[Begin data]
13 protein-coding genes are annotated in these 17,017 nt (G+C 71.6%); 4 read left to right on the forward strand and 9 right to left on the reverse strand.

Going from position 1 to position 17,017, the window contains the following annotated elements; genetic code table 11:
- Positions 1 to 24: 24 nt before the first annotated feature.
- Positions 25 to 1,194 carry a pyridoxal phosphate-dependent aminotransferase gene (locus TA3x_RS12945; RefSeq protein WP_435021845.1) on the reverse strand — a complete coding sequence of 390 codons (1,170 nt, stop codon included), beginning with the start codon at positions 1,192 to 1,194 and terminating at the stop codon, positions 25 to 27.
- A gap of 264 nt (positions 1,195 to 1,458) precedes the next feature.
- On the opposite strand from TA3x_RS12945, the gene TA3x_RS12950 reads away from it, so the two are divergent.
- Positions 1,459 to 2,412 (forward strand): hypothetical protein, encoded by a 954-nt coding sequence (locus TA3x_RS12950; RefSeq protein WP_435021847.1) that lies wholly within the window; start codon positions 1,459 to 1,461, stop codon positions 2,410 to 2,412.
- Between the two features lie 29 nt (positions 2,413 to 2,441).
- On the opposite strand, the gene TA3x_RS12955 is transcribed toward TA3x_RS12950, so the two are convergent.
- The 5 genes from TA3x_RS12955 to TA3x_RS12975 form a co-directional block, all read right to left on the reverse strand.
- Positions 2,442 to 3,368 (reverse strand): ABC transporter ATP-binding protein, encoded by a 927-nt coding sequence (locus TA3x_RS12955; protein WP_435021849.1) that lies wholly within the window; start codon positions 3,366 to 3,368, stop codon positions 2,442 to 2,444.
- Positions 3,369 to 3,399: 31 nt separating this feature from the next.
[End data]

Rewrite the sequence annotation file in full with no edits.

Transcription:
13 protein-coding genes are annotated in these 17,017 nt (G+C 71.6%); 4 read left to right on the forward strand and 9 right to left on the reverse strand.

Going from position 1 to position 17,017, the window contains the following annotated elements; genetic code table 11:
- Positions 1 to 24: 24 nt before the first annotated feature.
- Positions 25 to 1,194 carry a pyridoxal phosphate-dependent aminotransferase gene (locus TA3x_RS12945; RefSeq protein WP_435021845.1) on the reverse strand — a complete coding sequence of 390 codons (1,170 nt, stop codon included), beginning with the start codon at positions 1,192 to 1,194 and terminating at the stop codon, positions 25 to 27.
- A gap of 264 nt (positions 1,195 to 1,458) precedes the next feature.
- On the opposite strand from TA3x_RS12945, the gene TA3x_RS12950 reads away from it, so the two are divergent.
- Positions 1,459 to 2,412 (forward strand): hypothetical protein, encoded by a 954-nt coding sequence (locus TA3x_RS12950; RefSeq protein WP_435021847.1) that lies wholly within the window; start codon positions 1,459 to 1,461, stop codon positions 2,410 to 2,412.
- Between the two features lie 29 nt (positions 2,413 to 2,441).
- On the opposite strand, the gene TA3x_RS12955 is transcribed toward TA3x_RS12950, so the two are convergent.
- The 5 genes from TA3x_RS12955 to TA3x_RS12975 form a co-directional block, all read right to left on the reverse strand.
- Positions 2,442 to 3,368 (reverse strand): ABC transporter ATP-binding protein, encoded by a 927-nt coding sequence (locus TA3x_RS12955; protein WP_435021849.1) that lies wholly within the window; start codon positions 3,366 to 3,368, stop codon positions 2,442 to 2,444.
- Positions 3,369 to 3,399: 31 nt separating this feature from the next.